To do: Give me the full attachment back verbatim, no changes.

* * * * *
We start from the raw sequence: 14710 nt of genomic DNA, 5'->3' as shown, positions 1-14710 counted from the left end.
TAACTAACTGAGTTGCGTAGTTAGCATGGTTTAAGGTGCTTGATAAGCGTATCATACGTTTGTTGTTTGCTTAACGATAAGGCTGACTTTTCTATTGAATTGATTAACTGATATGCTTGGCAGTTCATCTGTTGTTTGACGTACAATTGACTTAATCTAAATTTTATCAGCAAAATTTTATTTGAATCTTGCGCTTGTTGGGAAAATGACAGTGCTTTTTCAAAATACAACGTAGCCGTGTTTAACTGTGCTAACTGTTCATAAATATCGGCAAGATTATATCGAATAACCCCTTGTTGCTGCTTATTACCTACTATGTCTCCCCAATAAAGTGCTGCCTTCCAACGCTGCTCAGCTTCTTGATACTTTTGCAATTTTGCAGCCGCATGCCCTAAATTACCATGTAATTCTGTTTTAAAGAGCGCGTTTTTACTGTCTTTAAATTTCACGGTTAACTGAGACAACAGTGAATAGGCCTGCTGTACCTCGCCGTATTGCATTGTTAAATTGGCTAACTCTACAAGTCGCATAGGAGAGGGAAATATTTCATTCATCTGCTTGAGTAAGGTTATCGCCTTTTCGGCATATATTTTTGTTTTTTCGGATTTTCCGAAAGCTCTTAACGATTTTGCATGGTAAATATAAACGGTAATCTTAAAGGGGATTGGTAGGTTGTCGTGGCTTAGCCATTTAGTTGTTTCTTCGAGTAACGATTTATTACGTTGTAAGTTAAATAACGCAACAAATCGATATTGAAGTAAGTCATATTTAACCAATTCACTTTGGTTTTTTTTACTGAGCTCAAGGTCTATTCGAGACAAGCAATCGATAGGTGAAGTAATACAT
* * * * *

We start from the raw sequence: 14710 nt of genomic DNA, 5'->3' as shown, positions 1-14710 counted from the left end.
TAACTAACTGAGTTGCGTAGTTAGCATGGTTTAAGGTGCTTGATAAGCGTATCATACGTTTGTTGTTTGCTTAACGATAAGGCTGACTTTTCTATTGAATTGATTAACTGATATGCTTGGCAGTTCATCTGTTGTTTGACGTACAATTGACTTAATCTAAATTTTATCAGCAAAATTTTATTTGAATCTTGCGCTTGTTGGGAAAATGACAGTGCTTTTTCAAAATACAACGTAGCCGTGTTTAACTGTGCTAACTGTTCATAAATATCGGCAAGATTATATCGAATAACCCCTTGTTGCTGCTTATTACCTACTATGTCTCCCCAATAAAGTGCTGCCTTCCAACGCTGCTCAGCTTCTTGATACTTTTGCAATTTTGCAGCCGCATGCCCTAAATTACCATGTAATTCTGTTTTAAAGAGCGCGTTTTTACTGTCTTTAAATTTCACGGTTAACTGAGACAACAGTGAATAGGCCTGCTGTACCTCGCCGTATTGCATTGTTAAATTGGCTAACTCTACAAGTCGCATAGGAGAGGGAAATATTTCATTCATCTGCTTGAGTAAGGTTATCGCCTTTTCGGCATATATTTTTGTTTTTTCGGATTTTCCGAAAGCTCTTAACGATTTTGCATGGTAAATATAAACGGTAATCTTAAAGGGGATTGGTAGGTTGTCGTGGCTTAGCCATTTAGTTGTTTCTTCGAGTAACGATTTATTACGTTGTAAGTTAAATAACGCAACAAATCGATATTGAAGTAAGTCATATTTAACCAATTCACTTTGGTTTTTTTTACTGAGCTCAAGGTCTATTCGAGACAAGCAATCGATAGGTGAAGTAATACAT